Paul put it another way. In 2 Corinthians 4 he speaks of being jars of clay, of being earthen vessels. That is a stark contrast to the shiny plates, cups, saucers, and dishes we have today. Clay is made of the earth and there is nothing attractive about it. It is dull, drab, and doesn’t catch the eye at all. Unless, of course, the potter does something with it.

I can’t help but wonder the difference if I had seen myself as that all along. Instead of this shiny, glossy, “I’m-for-myself” kind of person, what a difference if I’d seen myself as a simple vessel only worth something because the Master Potter has made me and is using me that way. I saw this quote as I read this morning:

If God could not use poor instruments and feeble voices, He would make no music.” A.T.Robertson

“Father, today I know I’ve matured enough to see what I once was was not what You wanted. I still struggle from time to time with being my own man with the solutions. But I see more and more as I get older and more mature that I’m only a clay vessel. And that’s really all you want. Help me to exhibit humility in all I do and say. I’m not as good as I think I am; nor am I as bad as I once was. I know it sounds like a cliche’ but let me be clay in the Potter’s hands. May the next days and (possibly) years I have left-however many they may be-be useful and fruitful for You.”

If you have the time or inclination, here is an excellent post on this subject, only from a slightly different angle.

August 26

Monday, August 26th, 2019

My title for this devotion is Second Chance vs One and Done.

Secondhand stores. Goodwill. Habitat for Humanity. Salvation Army. Second chance bike shop. Gently used clothing. They all have something in common: second chances. Everyone of those businesses give something used another chance to be used again. We all know about Goodwill, SA, and Habitat. Take something used, refurbish it, and use it again. There is a lady in the church I pastor who for years had a store that sold gently used clothing.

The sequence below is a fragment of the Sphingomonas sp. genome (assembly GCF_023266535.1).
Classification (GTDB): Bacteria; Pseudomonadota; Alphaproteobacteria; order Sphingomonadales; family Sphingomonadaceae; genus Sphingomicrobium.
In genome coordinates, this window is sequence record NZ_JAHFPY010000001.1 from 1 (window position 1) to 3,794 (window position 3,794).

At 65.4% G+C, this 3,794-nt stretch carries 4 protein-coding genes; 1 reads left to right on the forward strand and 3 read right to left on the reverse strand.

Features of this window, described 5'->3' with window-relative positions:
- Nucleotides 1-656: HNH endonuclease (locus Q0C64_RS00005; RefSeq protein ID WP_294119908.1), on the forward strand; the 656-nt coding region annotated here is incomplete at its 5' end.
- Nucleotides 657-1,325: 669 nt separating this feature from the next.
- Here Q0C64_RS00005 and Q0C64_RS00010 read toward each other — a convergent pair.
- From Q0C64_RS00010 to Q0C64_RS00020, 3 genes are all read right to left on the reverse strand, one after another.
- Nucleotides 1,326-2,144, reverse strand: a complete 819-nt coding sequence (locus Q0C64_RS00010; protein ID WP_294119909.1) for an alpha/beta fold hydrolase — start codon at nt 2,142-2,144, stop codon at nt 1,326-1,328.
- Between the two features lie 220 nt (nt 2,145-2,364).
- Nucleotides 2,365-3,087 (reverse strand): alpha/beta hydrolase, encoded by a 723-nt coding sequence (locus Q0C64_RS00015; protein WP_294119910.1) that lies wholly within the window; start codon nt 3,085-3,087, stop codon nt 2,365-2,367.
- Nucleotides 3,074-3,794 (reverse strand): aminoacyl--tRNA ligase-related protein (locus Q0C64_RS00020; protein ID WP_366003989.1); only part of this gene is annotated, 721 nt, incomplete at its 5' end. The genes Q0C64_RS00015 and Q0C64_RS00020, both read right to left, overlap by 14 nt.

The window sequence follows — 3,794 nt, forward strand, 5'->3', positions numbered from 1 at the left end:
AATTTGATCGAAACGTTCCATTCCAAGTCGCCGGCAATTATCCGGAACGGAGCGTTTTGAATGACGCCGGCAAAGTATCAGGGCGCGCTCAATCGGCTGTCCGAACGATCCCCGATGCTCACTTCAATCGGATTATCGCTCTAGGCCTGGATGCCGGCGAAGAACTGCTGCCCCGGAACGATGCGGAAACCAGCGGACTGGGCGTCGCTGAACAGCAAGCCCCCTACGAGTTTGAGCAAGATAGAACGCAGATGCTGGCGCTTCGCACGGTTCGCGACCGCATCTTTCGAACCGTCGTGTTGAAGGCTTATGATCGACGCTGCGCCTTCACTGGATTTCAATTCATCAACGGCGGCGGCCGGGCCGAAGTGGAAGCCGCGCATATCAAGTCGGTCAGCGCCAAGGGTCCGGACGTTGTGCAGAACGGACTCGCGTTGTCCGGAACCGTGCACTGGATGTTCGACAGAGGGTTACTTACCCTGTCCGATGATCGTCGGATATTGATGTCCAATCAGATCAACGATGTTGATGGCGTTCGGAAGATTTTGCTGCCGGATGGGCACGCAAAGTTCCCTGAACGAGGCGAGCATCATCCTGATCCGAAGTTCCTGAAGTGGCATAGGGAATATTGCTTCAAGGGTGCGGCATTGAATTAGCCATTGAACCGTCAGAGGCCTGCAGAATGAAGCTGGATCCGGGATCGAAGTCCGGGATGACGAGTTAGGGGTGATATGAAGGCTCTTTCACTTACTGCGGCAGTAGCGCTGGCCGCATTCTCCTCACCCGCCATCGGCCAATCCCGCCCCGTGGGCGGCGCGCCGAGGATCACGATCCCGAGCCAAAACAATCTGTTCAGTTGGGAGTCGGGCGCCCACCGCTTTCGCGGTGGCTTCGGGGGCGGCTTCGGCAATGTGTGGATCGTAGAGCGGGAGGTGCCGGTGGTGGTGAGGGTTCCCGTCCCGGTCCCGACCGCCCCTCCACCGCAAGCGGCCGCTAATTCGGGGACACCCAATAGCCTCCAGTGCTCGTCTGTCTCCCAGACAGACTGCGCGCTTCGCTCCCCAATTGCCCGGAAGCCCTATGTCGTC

We all need second chances. In late 2016 and early 2017 I was in a bad place. My love for my wife had grown old and stale. Emotionless. Somewhat cold. But a horrific bike wreck woke me up-woke both of us up-to the frigid state of our marriage. Maybe lackadaisical state would be a better description. I had allowed so many things to crowd out what was important. Jo and I gave ourselves and our marriage a second chance. We needed a “rebirth.” I’m forever grateful to God for His grace and unending love. I’m forever grateful that Jo saw something in me and our relationship to work with me to redeem it.  (Note: the “D” word never, ever was spoken. We were not that far gone).

I’m glad God is a God of second chances also. The Bible is littered with broken lives given a second chance by a patient Father. And He is still in that same business today. He doesn’t abandon us because of our sins and wavering. He stands ready with open arms to take us back in and give us that second chance. I read Micah 7:18 this morning: “Who is God like you, pardoning iniquity and passing over transgression for the remnant of his inheritance. He does not retain His anger forever, because he delights in steadfast love. He will against have compassion on us; he will tread our iniquities underfoot. You will cast all our sins into the depths of the sea.” (18-19)